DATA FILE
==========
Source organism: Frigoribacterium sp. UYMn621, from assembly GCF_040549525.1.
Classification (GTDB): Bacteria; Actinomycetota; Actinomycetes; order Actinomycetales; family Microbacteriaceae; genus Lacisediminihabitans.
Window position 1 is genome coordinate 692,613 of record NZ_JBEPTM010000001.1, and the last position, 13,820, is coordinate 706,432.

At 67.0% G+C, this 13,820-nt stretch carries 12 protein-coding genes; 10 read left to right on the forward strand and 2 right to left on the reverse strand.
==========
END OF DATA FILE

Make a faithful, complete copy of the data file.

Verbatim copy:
Source organism: Frigoribacterium sp. UYMn621, from assembly GCF_040549525.1.
Classification (GTDB): Bacteria; Actinomycetota; Actinomycetes; order Actinomycetales; family Microbacteriaceae; genus Lacisediminihabitans.
Window position 1 is genome coordinate 692,613 of record NZ_JBEPTM010000001.1, and the last position, 13,820, is coordinate 706,432.

At 67.0% G+C, this 13,820-nt stretch carries 12 protein-coding genes; 10 read left to right on the forward strand and 2 right to left on the reverse strand.